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Guest's picture

Restaurants charge for drink refills at their own peril. There are already a number of restaurants I stopped going to because they decided they could try to charge for refills. Even if I do go, I may opt to not buy a drink at all. I usually have drinking water in the car.

Guest's picture

#8. They do have canned oxygen:

#10. Our library charges $1 per item on new release movies, books, and audio books. SOME books, I should say. They have a couple free ones, but if they're checked out and you want to read it; you must pay. Same town as Philip Brewer. woot! =D

Guest's picture

Pay toilets used to be very common many years ago, but in the 1970s laws were passed in many states to ban them. I don't think any politician in any state would be willing to put much effort into reversing that law.

Guest's picture

Technically, a tax on things purchased over the Internet would be unconstitutional (interstate trade and all that). So, even if they did pass a tax (I do think that some states have tried), it would likely get shot down in court. However, technically (and legally), there is tax on all of those goods. Look for an item on your state income tax returns that asks about goods purchased out of state for which no tax was paid (Vermont has this, and I'm sure a lot of other states do also). Vermont's returns have had this for a long time (well before the Internet was common place, or possibly even around) because we're right next to tax-free New Hampshire and a lot of people go over the state line to buy just about everything.

I don't think anyone actually pays this tax, and in Vermont I've never heard of them going after someone for not paying, but I guess legally they could.

Guest's picture

unfortunately, i kind of have to agree with 3, 4, 6, 10. as for the food related items, i can't tell you how many times i've seen people in a fast food restaurant grab handfuls of napkins or 10 ketchups to share between 1 or 2 people. there's a weird psychology there, where people suddenly feel the need to have 30 napkins to eat a burger and fries or 8 sugar packets for a tea, simply because they are free. i know i will upset many frugal people on this site because, let's face it, most of the stuff ends up in their purses/ pockets to take home to use. people think of this as a frugal trick "oh, i can always use these. i can take some for my desk at work. keep them in the glove compartment for trips." or whatever.(we all know someone, or are that someone, that when you go to his or her home to eat, the napkins say mcdonalds or they give you salt and pepper in a packet to season your food) well, they weren't free, the payment was just delayed. and the time is now.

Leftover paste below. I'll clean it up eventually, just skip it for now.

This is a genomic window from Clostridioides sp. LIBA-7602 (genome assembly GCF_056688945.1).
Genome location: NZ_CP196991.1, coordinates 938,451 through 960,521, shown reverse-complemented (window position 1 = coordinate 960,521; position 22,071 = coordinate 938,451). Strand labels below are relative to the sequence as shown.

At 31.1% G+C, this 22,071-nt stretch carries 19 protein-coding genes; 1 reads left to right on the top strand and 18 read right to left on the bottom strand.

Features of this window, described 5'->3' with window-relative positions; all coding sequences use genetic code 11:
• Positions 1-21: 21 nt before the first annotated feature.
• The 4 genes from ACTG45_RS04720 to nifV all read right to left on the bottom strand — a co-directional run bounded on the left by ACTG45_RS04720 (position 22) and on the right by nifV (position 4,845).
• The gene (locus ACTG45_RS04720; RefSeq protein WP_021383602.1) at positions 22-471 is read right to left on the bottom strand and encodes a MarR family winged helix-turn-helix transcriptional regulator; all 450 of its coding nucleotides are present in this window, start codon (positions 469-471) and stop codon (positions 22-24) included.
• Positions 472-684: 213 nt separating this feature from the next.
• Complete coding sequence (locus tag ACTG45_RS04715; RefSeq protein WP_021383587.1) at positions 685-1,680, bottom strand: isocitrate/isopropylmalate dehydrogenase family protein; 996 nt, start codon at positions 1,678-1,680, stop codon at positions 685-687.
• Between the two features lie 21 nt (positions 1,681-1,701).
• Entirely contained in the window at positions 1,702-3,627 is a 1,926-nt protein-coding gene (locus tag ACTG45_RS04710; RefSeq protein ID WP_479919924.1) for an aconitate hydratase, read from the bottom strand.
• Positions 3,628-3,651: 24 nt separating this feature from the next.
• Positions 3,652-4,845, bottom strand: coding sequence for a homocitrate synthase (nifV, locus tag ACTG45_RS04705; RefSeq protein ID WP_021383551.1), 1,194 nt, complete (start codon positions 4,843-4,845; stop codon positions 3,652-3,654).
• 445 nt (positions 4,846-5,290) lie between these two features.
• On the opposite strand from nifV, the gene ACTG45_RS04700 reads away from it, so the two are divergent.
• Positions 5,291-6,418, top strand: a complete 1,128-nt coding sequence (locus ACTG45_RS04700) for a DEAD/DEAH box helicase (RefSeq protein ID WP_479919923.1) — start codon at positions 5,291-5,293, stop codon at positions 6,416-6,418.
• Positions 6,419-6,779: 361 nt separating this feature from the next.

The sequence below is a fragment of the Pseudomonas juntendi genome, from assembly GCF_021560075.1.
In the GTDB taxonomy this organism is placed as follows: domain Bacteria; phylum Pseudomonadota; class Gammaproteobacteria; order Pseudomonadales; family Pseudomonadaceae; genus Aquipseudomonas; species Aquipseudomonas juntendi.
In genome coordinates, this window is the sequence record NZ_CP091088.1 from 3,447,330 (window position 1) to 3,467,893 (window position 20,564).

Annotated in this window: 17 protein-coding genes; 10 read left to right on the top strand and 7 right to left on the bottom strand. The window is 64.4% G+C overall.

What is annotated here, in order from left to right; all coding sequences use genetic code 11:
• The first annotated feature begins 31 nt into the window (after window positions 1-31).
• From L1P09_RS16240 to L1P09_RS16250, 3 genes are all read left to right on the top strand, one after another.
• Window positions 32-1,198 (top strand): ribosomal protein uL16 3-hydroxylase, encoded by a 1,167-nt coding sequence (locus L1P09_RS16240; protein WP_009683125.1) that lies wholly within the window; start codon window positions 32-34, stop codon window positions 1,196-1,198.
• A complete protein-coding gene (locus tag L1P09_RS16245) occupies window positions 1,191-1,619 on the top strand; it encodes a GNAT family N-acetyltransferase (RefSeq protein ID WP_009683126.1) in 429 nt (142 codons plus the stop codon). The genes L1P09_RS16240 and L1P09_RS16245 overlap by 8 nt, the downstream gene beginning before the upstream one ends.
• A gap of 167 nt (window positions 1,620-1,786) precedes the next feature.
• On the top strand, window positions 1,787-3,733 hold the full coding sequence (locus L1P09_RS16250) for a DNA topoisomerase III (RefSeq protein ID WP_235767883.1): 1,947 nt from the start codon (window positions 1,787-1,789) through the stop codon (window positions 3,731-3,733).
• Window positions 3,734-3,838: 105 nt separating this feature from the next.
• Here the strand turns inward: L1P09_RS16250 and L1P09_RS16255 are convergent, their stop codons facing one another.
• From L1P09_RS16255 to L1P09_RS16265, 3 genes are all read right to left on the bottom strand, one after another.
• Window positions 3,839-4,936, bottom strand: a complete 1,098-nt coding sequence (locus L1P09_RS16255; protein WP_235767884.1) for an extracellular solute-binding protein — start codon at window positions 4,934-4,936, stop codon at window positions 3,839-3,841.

also fast food restaurants ordering guidelines are very limiting. honey mustard is an excellent example- they are only allowed to order as much honey mustard or barbeque sauce in appropriate proportion to items like chicken fingers or whatever, so if they give honeymustard to ever tom, dick, and harry that likes the condiment on his fries or his big mac or in his shake or whatever, they will quickly run out for the actual item it goes with. and believe me, i've worked in fast food. you would think that crack is in those little packets, becuase people get irate when they run out. it's just not cool from the restaurant's side of things to have 3 boxes of chicken fingers in the freeze, but only half a box of sauce left, and two weeks before you are allowed to order again. even 10 years ago i went to wendy's and ordered a small fry and asked for ranch dressing. i was charged 25 cents, which i thought was fair considering they order salad dressing in direct proportion to their salads. it's just enough that it's not negligible, and makes you stop to think "is it really that serious, or can i just do without," but not so much that it's obnoxious.